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Making a Spring Split

One of the big events that I am looking forward to is the Honey Bee Hive Split, a method a beekeeper can use to increase his hives from his own bees. There are lots of ways to do it, but my strategy will be the following:

1. In the Spring, anytime from mid-March to late-April, I will identify any strong hives for the split. Since the whole reason for a split is to increase (create an extra hive or two), you want to use your strongest hives for this. By Strongest, I look for the size of the colony, the fact that they made it through a Winter and the amount of honey that they produced. Here’s a good rule to follow:

Strong – Make your splits
Medium – ‘ Let ’em make honey
Weak – Combine (or requeen, if you are early enough in the year)

2. Find the Queen in the strong hive and move her, along with 2 frames of brood, to the Nuc. Take one frame of honey and one frame of pollen to accompany her. If possible, take 2 frames of honey, otherwise drop a frame of drawn comb in with the other four.

3. It is crucial to have eggs and larva in the strong, parent hive. The bees should build a new bee from these (it might be a good idea to see if they build more then one queen cell, in which case I can maybe get another hive by using one of these queens.)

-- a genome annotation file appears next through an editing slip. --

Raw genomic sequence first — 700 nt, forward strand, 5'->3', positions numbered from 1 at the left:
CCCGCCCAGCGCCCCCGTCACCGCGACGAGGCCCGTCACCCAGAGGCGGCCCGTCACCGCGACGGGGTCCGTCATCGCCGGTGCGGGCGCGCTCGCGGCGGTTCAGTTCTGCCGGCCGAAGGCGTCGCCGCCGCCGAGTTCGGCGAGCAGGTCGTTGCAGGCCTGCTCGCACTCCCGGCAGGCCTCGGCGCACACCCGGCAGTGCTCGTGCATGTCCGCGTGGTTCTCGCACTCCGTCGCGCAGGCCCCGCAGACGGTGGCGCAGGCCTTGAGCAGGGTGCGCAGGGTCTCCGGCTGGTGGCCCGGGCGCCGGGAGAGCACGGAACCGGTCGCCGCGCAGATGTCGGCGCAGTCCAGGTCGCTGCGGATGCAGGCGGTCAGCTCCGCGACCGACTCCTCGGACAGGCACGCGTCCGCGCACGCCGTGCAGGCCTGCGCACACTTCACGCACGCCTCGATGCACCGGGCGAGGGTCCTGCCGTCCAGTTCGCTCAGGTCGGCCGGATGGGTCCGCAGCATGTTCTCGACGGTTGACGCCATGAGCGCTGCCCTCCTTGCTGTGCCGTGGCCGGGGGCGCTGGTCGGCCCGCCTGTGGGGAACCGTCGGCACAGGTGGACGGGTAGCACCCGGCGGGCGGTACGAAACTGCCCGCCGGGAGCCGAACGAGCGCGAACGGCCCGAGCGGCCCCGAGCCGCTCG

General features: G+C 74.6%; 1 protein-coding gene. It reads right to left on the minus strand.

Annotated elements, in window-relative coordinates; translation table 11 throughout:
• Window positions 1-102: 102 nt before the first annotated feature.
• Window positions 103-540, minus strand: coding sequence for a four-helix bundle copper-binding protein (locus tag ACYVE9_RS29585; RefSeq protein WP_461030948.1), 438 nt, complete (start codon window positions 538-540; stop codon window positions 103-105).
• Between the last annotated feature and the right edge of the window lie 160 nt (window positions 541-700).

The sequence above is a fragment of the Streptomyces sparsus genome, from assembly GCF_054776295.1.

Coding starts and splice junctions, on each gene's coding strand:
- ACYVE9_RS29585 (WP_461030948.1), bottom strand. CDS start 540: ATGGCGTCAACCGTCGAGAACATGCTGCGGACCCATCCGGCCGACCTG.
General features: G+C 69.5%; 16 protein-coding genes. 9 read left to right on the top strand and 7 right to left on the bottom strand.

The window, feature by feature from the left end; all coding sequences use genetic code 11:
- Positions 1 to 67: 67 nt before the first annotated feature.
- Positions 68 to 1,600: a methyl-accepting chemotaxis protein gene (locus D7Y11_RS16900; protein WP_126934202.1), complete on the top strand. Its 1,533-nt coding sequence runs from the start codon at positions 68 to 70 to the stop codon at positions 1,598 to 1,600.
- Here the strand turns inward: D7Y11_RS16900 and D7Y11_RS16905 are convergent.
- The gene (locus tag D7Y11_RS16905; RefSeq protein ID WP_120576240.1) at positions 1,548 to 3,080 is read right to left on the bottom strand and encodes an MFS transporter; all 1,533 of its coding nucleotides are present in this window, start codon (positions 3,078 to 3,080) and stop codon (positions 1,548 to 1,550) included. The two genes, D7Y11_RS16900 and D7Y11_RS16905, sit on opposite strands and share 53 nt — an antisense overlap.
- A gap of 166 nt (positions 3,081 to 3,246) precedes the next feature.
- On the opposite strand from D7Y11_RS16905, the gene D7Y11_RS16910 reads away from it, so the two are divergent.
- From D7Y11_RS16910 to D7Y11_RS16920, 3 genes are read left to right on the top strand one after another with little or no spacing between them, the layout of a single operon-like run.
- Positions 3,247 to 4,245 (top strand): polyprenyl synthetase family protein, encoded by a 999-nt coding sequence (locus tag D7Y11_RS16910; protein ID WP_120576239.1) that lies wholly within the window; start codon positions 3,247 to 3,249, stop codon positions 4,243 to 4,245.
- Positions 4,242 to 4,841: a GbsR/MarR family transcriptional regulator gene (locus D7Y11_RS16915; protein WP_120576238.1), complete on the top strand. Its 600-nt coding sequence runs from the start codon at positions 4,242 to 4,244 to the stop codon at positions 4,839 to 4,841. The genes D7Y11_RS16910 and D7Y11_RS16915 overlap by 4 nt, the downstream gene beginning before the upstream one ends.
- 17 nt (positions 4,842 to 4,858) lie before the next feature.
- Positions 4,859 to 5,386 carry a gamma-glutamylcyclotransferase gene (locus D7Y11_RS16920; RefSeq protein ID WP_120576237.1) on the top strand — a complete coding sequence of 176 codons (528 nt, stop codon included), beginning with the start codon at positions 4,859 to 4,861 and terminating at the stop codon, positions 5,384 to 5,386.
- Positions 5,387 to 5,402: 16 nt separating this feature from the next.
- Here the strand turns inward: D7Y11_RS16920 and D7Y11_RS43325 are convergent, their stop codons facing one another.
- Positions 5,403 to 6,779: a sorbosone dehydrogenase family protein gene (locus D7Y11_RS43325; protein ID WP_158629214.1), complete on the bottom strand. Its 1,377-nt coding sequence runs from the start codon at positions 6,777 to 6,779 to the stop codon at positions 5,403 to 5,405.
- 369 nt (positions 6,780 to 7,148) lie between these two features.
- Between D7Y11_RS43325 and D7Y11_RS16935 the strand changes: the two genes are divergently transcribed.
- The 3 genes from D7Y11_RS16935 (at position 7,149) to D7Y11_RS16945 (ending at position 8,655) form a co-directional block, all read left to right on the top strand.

Splitting a Swarm Prep Hive

Orient the Nuc so that it is facing the opposite direction of the original hive, to prevent the bees from returning to the old hive.

Locate the queen cells. If there is one, that one is staying with the hive. If there are two on different frames, then one can be moved to yet a second NUC (see starting a split from a swarm cell below.)

Locate the current queen. She needs to go to the original Nuc. Move her and one frame of fully capped brood. This frame should be covered with bees to help get things going. These will be mostly nurse bees, or so you hope. There should be at least a frame-and-a-half of brood in the Nuc at this point. Both of these frames should have been covered with bees. If not, shake off some bees from another frame of capped brood.

Now, locate a frame of empty, uncapped brood frame and place it into the box. Locate a frame of honey and another empty frame and place these on the outside (on either side) of the other frames. The frames should be something like this, from left-to-right:

  1. Empty, drawn frame
  2. Frame of uncapped (empty) brood
  3. Frame of capped brood and queen cell
  4. Frame of capped brood
  5. Frame of capped honey

Put a feeder in place (1-to-1 sugar mix) and an entrance blocker (not just  a reducer, but a blocker) into place. Leave this setup alone for 2 tp 3 days.

Remove the entrance  blocker and replace it with an entrance reducer. Place a twig or blade of grass in the  entrance, to force any foragers that came with the split to reorient to the new location.

Variation: Many folks recommend simply taking the frame of bees with the queen cell and a frame of honey to build the new Nuc. I guess the bees do not need a lot since a new queen is on the way anyway. I am thinking that two frames of bees (one being with the queen cell) and capped brood is the trick if you cannot move the Nuc 3 miles away. This way, you are getting enough Nurse bees that do not know how to get to the old hive to make it work.

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